Most fans remember seeing Al Unser win Indianapolis in 1987 and Rick Mears in 1991. By that time, Foyt was a shadow of his former self. For four emotional laps in qualifying in 1991, Foyt reclaimed his former glory by putting his Lola in the middle of the front row at Indianapolis – flanked by Mears on the pole and Mario Andretti on the outside. This was after a near-fatal and crippling crash at Road America in 1990 that sidelined Foyt until the following May.

But by that time, Foyt was fifty-six years old – an age unheard of for IndyCar drivers today. He drove one more race in 1992 and was planning to qualify as a fifty-eight year-old, when he decided to call it a career on the morning of Pole Day in 1993. It was an emotional day for those of us in the stands that were my age and older. But many of those that grew up in the eighties wondered what the big deal was.

Last week at work, I was talking to someone more than twenty years my junior. He is more of a Formula One fan, but he was questioning all of the hype that Dan Gurney was getting after his passing. He said he never won Indianapolis and rarely won anything else as a driver. I did my best to explain how Gurney excelled in so many different areas. But he never saw it with his own eyes and I could tell I was wasting my breath.

I don’t understand that way of thinking. Bill Vukovich was fatally injured before I was born, but I fully understand his greatness as a driver. In fact, if there was anyone who might give Foyt a run for his money in my mind – it would be Vukovich. I also appreciate what great a drivers Wilbur Shaw and Billy Arnold were. But their careers were over long before my parents even married.

Why do fans only appreciate what they’ve seen with their own eyes?

Many will (begrudgingly) say that Tom Brady is the greatest quarterback of all time. He may very well be. But I also think Peyton Manning, Joe Montana and Johnny Unitas need to be part of that conversation too. I’ve seen all of them play and may put Unitas ahead of many if not all of them. But there are QB’s named Baugh, Tittle and Graham that a generation before me might argue about.

So is it strictly generational that some people don’t like Foyt? Are today’s fans not as familiar with his accomplishments as they are the others? Is it his personality? Rick Mears and Al Unser are very approachable by fans and will almost always sign autographs. AJ? Not so much.

But is that any reason to go on a crusade to smear a reputation and minimize the man’s accomplishments?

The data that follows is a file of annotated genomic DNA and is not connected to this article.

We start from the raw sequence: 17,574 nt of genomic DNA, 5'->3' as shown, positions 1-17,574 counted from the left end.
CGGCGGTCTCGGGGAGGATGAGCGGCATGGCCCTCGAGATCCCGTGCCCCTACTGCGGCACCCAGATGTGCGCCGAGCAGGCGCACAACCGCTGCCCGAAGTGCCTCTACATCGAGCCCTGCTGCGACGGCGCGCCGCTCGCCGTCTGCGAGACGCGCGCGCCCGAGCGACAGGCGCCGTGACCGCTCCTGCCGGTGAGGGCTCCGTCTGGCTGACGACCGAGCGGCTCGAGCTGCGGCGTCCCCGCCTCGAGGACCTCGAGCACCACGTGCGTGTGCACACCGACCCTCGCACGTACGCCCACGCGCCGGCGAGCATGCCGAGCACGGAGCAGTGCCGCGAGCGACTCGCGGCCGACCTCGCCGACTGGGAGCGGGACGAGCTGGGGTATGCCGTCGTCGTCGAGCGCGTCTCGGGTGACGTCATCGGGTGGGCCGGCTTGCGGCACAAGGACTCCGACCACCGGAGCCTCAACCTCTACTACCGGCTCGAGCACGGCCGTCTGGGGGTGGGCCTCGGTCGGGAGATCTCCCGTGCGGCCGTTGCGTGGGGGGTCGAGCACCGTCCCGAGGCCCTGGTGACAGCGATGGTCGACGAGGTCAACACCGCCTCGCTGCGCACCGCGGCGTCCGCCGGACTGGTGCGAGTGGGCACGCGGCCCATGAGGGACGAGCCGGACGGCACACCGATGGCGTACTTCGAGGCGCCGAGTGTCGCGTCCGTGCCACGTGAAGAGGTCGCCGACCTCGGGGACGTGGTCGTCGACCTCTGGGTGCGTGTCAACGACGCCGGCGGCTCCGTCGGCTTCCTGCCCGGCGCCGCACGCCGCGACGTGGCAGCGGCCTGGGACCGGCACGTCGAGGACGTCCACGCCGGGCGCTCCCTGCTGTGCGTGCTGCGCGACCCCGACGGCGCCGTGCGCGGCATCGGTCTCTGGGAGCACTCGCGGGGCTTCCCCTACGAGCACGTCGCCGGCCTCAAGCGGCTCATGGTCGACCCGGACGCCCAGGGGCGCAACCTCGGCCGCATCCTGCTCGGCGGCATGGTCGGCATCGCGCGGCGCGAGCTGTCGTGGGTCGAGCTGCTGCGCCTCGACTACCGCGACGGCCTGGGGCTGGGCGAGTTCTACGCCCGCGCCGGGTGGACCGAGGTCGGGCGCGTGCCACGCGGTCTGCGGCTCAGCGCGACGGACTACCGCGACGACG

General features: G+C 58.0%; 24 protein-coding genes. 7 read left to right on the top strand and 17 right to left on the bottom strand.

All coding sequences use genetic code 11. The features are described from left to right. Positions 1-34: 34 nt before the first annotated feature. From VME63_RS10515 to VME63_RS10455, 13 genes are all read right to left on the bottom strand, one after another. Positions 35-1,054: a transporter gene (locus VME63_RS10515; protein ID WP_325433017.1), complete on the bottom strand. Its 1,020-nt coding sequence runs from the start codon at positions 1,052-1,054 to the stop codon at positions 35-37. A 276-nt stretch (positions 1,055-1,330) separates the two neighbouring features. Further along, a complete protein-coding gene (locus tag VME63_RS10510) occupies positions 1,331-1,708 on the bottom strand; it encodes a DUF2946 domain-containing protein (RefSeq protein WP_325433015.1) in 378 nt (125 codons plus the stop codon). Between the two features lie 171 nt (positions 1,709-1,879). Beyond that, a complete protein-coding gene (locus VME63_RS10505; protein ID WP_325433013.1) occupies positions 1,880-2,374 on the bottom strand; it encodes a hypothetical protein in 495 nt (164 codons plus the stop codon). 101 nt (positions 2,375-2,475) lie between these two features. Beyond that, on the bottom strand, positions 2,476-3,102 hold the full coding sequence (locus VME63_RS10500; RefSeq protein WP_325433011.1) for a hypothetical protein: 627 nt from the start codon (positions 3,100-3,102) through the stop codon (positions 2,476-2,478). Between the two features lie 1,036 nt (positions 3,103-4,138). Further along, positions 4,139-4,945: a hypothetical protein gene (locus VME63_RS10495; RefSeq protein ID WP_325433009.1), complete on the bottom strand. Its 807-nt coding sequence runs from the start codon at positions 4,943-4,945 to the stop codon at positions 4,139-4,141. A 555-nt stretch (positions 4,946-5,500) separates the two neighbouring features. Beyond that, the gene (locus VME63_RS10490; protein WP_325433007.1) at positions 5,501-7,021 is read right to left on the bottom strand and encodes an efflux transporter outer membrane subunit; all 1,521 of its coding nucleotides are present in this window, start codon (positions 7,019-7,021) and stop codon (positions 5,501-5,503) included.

I’m just a little perplexed as to why there always seems to be a vocal group ready to tear down the legend of Foyt at a moment’s notice. You never see people willing to slander the reputation of Mario Andretti, Rick Mears or Al Unser.

I know there are a lot of people like me that think Foyt is the greatest of all time without any question. There are also a good many that have another opinion on who should wear that title. I don’t spew venom toward their favorite, so why do they sling mud at mine? Why are there so many Foyt haters out there? I’ll never understand it.

George Phillips

25 Responses to “Why All The Hate For AJ Foyt?”

  1. “You never see people willing to slander the reputation of Mario Andretti, Rick Mears or Al Unser.”

    I see people willing to smear the reputation of these drivers all the time. Maybe you just don’t pay attention to it because you’re not a fan of theirs like you are of Foyt.

  2. Engaging with those social media twits was a mistake indeed. Then you compound the mistake by giving those mental midgets 29 paragraphs of your time. Needless to say I did not read beyond the first paragraph.

    • Ron, you need to stop judging a book by its cover. This wasn’t about social media. Instead it was about a prevailing attitude that I don’t understand. I know you’re busy, so use the time to read the post; rather than going to the trouble to count paragraphs and telling me why you didn’t read it. – GP

      • There are lots of other stories out there this week to write about other than that social media fluff. For example, Newgarden and Castroneves going to Norway and Sweden to race on ice in Penske sponsored RallyCross cars.

        • Oh BOY! Now THERE’S a big story!

          You’re grasping for straws on that one, Ronnie, ol’ boy!

          If you all really want to see something fun, go to my Race Chasers of Indiana site on Facebook. We were mentioned in the Al Unser Jr. story Monday on RACER.com, as he spoke to our organization in interview style with Bob Jenkins doing the interviewing. I have posted a very funny moment with Al describing the last lap in the 1992 “500,” which is only two and a half minutes in length. Check it out, it’ll warm you up on a cold Winter’s day.


      • I’m not aware of any prevailing attitude that folks “hate” A.J. Foyt, but then again my race fan friends and my racing news sources are knowledgeable about racing.

  3. As a kid growing up in the 60s and early 70s in the UK, US auto racing WAS AJ Foyt for me. Period. Along with the paucity of any coverage [all we had were copies of Hot Rod and Car Craft] his name stuck out above all the others for me with perhaps Richard Petty and Mickey Thompson. Lucky enough to have a cup of breakfast coffee with AJ when we came over for the 100th. Great guy and accommodated us politely.

  4. Bruce Waine Says:

    Put down your iphones ………………..

    Pick up a book (not magazines) , or two, or three books and become educated/learn about motorsport drivers.

    One then has the opportunity, most of the time, to be in their shoes so to speak and be appreciative of drivers.

  5. One comment on Bill Zahren talking about engaging the “crazies:” Do we all remember the stuff Pressdog actually wrote? And HE’S not crazy? Hahahahahahaaaaaaaa! I loved his stuff a lot, but there was certainly something a bit “crazy” about his take on things for sure!